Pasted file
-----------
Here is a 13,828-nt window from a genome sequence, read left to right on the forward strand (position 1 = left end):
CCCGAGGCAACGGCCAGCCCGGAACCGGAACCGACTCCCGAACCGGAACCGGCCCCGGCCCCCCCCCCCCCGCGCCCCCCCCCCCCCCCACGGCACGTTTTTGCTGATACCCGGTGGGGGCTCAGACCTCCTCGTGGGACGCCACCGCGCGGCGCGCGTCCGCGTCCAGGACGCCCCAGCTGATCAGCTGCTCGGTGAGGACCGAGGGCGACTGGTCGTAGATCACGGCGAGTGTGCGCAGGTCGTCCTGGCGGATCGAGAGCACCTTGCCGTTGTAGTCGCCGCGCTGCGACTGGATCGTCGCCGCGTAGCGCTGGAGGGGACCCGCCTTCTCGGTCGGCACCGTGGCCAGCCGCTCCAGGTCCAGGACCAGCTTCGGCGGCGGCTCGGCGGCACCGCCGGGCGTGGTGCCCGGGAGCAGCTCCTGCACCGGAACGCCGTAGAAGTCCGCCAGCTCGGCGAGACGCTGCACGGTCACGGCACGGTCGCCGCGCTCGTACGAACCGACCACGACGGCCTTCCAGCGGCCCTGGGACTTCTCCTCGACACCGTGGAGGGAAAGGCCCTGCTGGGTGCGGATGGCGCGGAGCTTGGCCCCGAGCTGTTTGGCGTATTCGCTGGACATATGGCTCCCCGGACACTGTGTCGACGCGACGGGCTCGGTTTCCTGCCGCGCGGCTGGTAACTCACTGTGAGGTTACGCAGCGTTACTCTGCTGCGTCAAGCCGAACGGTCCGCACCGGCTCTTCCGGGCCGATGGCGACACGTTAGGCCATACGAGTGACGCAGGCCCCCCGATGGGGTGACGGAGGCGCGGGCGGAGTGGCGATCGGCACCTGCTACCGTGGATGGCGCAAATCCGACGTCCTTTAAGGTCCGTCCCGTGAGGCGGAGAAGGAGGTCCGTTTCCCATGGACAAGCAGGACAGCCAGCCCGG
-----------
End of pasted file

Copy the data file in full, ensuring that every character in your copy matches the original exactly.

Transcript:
Here is a 13,828-nt window from a genome sequence, read left to right on the forward strand (position 1 = left end):
CCCGAGGCAACGGCCAGCCCGGAACCGGAACCGACTCCCGAACCGGAACCGGCCCCGGCCCCCCCCCCCCCGCGCCCCCCCCCCCCCCCACGGCACGTTTTTGCTGATACCCGGTGGGGGCTCAGACCTCCTCGTGGGACGCCACCGCGCGGCGCGCGTCCGCGTCCAGGACGCCCCAGCTGATCAGCTGCTCGGTGAGGACCGAGGGCGACTGGTCGTAGATCACGGCGAGTGTGCGCAGGTCGTCCTGGCGGATCGAGAGCACCTTGCCGTTGTAGTCGCCGCGCTGCGACTGGATCGTCGCCGCGTAGCGCTGGAGGGGACCCGCCTTCTCGGTCGGCACCGTGGCCAGCCGCTCCAGGTCCAGGACCAGCTTCGGCGGCGGCTCGGCGGCACCGCCGGGCGTGGTGCCCGGGAGCAGCTCCTGCACCGGAACGCCGTAGAAGTCCGCCAGCTCGGCGAGACGCTGCACGGTCACGGCACGGTCGCCGCGCTCGTACGAACCGACCACGACGGCCTTCCAGCGGCCCTGGGACTTCTCCTCGACACCGTGGAGGGAAAGGCCCTGCTGGGTGCGGATGGCGCGGAGCTTGGCCCCGAGCTGTTTGGCGTATTCGCTGGACATATGGCTCCCCGGACACTGTGTCGACGCGACGGGCTCGGTTTCCTGCCGCGCGGCTGGTAACTCACTGTGAGGTTACGCAGCGTTACTCTGCTGCGTCAAGCCGAACGGTCCGCACCGGCTCTTCCGGGCCGATGGCGACACGTTAGGCCATACGAGTGACGCAGGCCCCCCGATGGGGTGACGGAGGCGCGGGCGGAGTGGCGATCGGCACCTGCTACCGTGGATGGCGCAAATCCGACGTCCTTTAAGGTCCGTCCCGTGAGGCGGAGAAGGAGGTCCGTTTCCCATGGACAAGCAGGACAGCCAGCCCGG